Tuesday, January 27, 2009

A Farewell to the Warrior and His Canopic Chest

When the eighteenth dynasty Pharaoh Thutmosis III decided to be buried in the Valley of the gates of the Kings the valley was still relatively free from human activity as far as tombs go so his secret tomb hidden in the barren hostile valley made sense even if a big man made gash could clearly be seen above the tomb of Thutmosis predecessor Hatshepsut.

Thutmosis cartouche shaped burial chamber is truly the first wonderful room created in the valley so that at the end of the kings life he was placed into his beautiful quartzite sarcophagus, many feel it is the most beautiful sarcophagus ever created in Egyptian history. There he was laid to rest surrounded by statues of the gods of whom he would remain in their presence forever with oars laid around on the floor to aid Thutmosis on his eternal celestial journey with the sun god Re.

Well at least that was the plan the eighteenth dynasty kings lying in their hidden chambers within the valley however the establishment of nineteenth dynasty the right to be buried in the valley became a political tool with ever growing and decorated entrances the kings of the twentieth dynasty's announced the right in ever larger entrances.

When the priests of the twenty first dynasty show up a half a millennium has passed and though the warrior lies in his secret tomb his fame more likely made his tomb the worst kept secret among the officials of the necropolis who would have passed the information down the generations as to where the cemeteries most prestigious eighteenth dynasty king was.

It probably should not have surprised anyone upon entering the kings burial to find they were not the first to visit the kings house of eternity it having been brutally robbed the warriors mummy torn apart and the pieces scattered around the chamber. The statues of the Gods smashed against the chambers walls and the sarcophagus badly damaged.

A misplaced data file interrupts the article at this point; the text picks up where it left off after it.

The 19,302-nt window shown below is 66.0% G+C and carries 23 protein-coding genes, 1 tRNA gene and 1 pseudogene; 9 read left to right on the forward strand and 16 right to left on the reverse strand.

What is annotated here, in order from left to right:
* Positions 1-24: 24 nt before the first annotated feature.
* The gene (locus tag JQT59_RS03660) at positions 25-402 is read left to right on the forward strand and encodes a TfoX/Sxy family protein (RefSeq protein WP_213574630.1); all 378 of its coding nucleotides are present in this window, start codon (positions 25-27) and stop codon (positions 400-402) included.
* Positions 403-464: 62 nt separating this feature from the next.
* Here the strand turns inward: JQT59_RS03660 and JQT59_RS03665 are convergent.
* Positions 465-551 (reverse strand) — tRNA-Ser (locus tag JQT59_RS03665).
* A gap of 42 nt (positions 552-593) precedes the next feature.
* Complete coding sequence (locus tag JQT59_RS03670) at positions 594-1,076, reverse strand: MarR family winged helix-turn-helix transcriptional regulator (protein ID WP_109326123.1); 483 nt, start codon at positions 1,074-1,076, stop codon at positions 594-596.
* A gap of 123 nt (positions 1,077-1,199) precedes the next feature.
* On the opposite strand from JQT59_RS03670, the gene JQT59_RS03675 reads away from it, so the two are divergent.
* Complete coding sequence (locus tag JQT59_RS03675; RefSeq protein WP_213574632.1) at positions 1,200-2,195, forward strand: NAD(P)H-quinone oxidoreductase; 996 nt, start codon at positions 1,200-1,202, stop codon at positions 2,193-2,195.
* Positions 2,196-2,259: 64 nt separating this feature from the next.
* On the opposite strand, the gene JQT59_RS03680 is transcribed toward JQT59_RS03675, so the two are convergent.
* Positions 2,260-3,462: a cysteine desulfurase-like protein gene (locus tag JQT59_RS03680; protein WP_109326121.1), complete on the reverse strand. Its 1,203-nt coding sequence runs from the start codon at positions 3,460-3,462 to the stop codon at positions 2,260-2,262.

In the chamber the warriors inner coffin trough lay nearby with its lid, the priests rounded up the remains of the King along with four oars and removed him to safety elsewhere where they scrapped off the coffins gold leaf and removed its eye inlays.

The enigma of the tomb is the complete lack of a canopic chest. The suggestion that the canopic chest remained undamaged in a pillaged tomb and was removed for re-use by members of the elite of dynasty twenty one would seem unlikely but is perhaps what happened.

The other thought is that 200 years earlier Rameses II who appropriated everything from other Kings to his own glory may have ordered the great warriors tomb open so that he may visit, just as Julius Caeser would visit Alexander the greats mummy millenia later, and during that visit Rameses acquired the canopic chest for his own now destroyed burial.

This visit having alerted robbers to the tombs location and it being plundered after great King Rameses left and hundreds of years before the great recycling of the necropolis.

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